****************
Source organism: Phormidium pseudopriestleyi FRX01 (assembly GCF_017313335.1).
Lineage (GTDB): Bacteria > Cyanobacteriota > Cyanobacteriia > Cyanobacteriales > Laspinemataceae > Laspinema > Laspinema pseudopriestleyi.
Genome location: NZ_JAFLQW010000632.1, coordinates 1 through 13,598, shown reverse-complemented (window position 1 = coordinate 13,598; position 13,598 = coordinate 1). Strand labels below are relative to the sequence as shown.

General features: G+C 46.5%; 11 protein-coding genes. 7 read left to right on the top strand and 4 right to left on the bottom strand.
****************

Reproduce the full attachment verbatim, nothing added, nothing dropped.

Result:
Source organism: Phormidium pseudopriestleyi FRX01 (assembly GCF_017313335.1).
Lineage (GTDB): Bacteria > Cyanobacteriota > Cyanobacteriia > Cyanobacteriales > Laspinemataceae > Laspinema > Laspinema pseudopriestleyi.
Genome location: NZ_JAFLQW010000632.1, coordinates 1 through 13,598, shown reverse-complemented (window position 1 = coordinate 13,598; position 13,598 = coordinate 1). Strand labels below are relative to the sequence as shown.

General features: G+C 46.5%; 11 protein-coding genes. 7 read left to right on the top strand and 4 right to left on the bottom strand.